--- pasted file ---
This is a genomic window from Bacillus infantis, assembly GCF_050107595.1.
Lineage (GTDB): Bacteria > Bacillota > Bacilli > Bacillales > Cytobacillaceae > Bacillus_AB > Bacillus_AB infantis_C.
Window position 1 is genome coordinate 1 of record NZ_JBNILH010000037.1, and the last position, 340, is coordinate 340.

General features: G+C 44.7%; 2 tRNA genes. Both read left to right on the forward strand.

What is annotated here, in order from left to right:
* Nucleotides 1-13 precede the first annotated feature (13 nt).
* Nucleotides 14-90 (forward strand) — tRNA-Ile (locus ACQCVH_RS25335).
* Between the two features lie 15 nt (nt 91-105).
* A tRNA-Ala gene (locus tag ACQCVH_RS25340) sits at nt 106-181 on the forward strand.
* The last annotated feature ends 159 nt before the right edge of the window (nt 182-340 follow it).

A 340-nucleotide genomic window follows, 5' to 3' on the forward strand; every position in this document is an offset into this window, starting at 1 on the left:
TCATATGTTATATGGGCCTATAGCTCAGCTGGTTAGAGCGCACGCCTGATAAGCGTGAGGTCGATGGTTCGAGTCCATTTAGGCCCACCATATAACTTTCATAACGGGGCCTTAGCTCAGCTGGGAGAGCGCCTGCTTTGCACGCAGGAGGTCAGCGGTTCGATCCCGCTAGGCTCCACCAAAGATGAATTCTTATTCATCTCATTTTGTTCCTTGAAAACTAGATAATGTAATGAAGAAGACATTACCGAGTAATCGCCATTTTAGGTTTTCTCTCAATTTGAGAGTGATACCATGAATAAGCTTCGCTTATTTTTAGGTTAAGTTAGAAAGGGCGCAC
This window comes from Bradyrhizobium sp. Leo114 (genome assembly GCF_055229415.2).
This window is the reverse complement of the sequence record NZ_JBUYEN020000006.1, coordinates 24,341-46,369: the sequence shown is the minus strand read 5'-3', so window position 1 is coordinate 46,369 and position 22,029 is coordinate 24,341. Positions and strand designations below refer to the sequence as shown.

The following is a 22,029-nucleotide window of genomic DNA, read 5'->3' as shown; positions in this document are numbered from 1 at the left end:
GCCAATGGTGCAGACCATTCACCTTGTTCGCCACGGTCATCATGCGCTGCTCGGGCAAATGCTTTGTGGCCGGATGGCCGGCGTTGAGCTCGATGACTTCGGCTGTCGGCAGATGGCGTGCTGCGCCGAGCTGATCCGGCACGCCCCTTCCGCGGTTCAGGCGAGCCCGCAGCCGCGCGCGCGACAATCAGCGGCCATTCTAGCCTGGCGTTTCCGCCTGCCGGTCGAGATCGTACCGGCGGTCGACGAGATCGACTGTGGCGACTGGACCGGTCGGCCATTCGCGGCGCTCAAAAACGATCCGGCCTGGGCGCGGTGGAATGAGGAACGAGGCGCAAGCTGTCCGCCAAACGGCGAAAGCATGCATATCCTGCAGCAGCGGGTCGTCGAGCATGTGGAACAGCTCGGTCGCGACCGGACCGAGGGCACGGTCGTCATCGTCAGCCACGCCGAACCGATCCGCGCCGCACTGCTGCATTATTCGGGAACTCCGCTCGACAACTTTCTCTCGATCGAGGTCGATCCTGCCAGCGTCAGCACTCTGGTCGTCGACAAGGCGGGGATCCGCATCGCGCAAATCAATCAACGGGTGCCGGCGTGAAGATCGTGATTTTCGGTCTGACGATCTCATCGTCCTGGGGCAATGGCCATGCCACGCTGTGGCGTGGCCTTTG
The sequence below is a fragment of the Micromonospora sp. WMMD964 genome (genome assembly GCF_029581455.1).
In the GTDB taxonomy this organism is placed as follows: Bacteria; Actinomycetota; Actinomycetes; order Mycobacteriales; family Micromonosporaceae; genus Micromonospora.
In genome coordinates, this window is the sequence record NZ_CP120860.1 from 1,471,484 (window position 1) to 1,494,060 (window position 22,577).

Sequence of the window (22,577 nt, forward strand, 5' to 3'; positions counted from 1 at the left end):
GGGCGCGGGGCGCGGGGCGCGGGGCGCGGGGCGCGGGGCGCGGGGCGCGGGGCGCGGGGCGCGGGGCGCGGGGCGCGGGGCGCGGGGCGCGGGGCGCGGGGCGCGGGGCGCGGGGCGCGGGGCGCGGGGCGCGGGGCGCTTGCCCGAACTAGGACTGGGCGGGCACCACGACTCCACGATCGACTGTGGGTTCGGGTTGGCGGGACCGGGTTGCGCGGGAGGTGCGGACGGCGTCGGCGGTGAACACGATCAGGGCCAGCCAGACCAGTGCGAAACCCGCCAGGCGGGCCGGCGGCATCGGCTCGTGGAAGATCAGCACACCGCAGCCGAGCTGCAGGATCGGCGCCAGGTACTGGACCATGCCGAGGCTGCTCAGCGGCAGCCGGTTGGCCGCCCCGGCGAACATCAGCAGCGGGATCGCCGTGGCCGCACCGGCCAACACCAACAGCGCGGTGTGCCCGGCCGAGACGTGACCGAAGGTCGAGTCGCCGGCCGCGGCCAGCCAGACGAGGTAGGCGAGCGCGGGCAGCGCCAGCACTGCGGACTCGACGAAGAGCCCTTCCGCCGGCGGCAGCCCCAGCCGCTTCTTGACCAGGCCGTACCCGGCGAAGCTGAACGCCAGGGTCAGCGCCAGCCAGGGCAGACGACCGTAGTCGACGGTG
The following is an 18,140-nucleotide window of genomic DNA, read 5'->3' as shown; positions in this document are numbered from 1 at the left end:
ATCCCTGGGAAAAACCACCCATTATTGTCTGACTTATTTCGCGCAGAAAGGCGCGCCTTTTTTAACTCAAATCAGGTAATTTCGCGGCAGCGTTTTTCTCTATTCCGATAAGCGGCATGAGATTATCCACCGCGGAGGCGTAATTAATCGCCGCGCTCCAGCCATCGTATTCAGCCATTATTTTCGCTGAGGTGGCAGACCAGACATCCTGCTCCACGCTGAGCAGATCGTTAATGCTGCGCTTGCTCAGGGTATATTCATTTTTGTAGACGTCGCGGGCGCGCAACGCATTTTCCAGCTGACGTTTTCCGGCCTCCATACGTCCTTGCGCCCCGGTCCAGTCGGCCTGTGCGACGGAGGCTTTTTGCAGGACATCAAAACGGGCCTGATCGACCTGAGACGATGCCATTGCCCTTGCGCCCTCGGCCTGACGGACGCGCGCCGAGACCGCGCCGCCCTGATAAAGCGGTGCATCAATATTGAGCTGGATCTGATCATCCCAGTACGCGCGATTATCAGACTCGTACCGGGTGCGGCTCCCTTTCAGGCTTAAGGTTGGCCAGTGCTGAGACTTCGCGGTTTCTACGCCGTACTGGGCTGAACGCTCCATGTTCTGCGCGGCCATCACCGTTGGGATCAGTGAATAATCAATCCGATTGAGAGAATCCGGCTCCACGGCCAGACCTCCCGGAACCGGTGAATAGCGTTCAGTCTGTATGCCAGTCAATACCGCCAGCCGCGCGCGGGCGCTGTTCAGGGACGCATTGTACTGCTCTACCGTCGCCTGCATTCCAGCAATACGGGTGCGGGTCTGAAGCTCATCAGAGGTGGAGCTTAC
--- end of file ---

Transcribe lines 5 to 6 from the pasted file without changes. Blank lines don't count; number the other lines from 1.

What is annotated here, in order from left to right:
* Nucleotides 1-13 precede the first annotated feature (13 nt).